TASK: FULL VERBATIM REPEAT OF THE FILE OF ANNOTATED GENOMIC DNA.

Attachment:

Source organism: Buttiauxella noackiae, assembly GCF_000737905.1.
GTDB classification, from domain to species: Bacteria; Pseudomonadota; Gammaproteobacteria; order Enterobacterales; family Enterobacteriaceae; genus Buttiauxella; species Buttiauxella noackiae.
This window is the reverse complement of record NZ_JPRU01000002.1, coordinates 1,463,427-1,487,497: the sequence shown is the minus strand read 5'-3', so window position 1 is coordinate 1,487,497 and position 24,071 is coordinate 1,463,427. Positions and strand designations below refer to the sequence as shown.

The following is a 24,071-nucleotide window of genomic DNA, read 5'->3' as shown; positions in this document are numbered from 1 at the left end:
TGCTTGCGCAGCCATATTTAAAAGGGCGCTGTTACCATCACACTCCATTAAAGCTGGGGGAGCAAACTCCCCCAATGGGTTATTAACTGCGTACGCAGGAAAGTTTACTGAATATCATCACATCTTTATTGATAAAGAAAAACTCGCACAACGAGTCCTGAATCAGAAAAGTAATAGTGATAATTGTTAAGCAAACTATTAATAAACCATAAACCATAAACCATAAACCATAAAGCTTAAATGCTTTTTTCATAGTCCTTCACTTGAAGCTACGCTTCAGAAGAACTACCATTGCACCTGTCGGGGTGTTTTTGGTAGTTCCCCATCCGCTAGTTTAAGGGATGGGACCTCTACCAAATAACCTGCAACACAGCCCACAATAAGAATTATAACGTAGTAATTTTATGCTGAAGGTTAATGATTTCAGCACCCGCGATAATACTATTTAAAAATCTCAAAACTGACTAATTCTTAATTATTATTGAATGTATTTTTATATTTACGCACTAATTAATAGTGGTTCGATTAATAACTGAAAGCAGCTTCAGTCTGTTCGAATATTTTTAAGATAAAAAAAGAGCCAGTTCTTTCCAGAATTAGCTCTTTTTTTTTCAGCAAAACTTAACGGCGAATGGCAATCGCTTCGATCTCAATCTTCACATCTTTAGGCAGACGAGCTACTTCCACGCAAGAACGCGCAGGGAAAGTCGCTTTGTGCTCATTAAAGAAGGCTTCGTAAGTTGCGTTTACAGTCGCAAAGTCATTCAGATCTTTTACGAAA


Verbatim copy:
Source organism: Buttiauxella noackiae, assembly GCF_000737905.1.
GTDB classification, from domain to species: Bacteria; Pseudomonadota; Gammaproteobacteria; order Enterobacterales; family Enterobacteriaceae; genus Buttiauxella; species Buttiauxella noackiae.
This window is the reverse complement of record NZ_JPRU01000002.1, coordinates 1,463,427-1,487,497: the sequence shown is the minus strand read 5'-3', so window position 1 is coordinate 1,487,497 and position 24,071 is coordinate 1,463,427. Positions and strand designations below refer to the sequence as shown.

The following is a 24,071-nucleotide window of genomic DNA, read 5'->3' as shown; positions in this document are numbered from 1 at the left end:
TGCTTGCGCAGCCATATTTAAAAGGGCGCTGTTACCATCACACTCCATTAAAGCTGGGGGAGCAAACTCCCCCAATGGGTTATTAACTGCGTACGCAGGAAAGTTTACTGAATATCATCACATCTTTATTGATAAAGAAAAACTCGCACAACGAGTCCTGAATCAGAAAAGTAATAGTGATAATTGTTAAGCAAACTATTAATAAACCATAAACCATAAACCATAAACCATAAAGCTTAAATGCTTTTTTCATAGTCCTTCACTTGAAGCTACGCTTCAGAAGAACTACCATTGCACCTGTCGGGGTGTTTTTGGTAGTTCCCCATCCGCTAGTTTAAGGGATGGGACCTCTACCAAATAACCTGCAACACAGCCCACAATAAGAATTATAACGTAGTAATTTTATGCTGAAGGTTAATGATTTCAGCACCCGCGATAATACTATTTAAAAATCTCAAAACTGACTAATTCTTAATTATTATTGAATGTATTTTTATATTTACGCACTAATTAATAGTGGTTCGATTAATAACTGAAAGCAGCTTCAGTCTGTTCGAATATTTTTAAGATAAAAAAAGAGCCAGTTCTTTCCAGAATTAGCTCTTTTTTTTTCAGCAAAACTTAACGGCGAATGGCAATCGCTTCGATCTCAATCTTCACATCTTTAGGCAGACGAGCTACTTCCACGCAAGAACGCGCAGGGAAAGTCGCTTTGTGCTCATTAAAGAAGGCTTCGTAAGTTGCGTTTACAGTCGCAAAGTCATTCAGATCTTTTACGAAA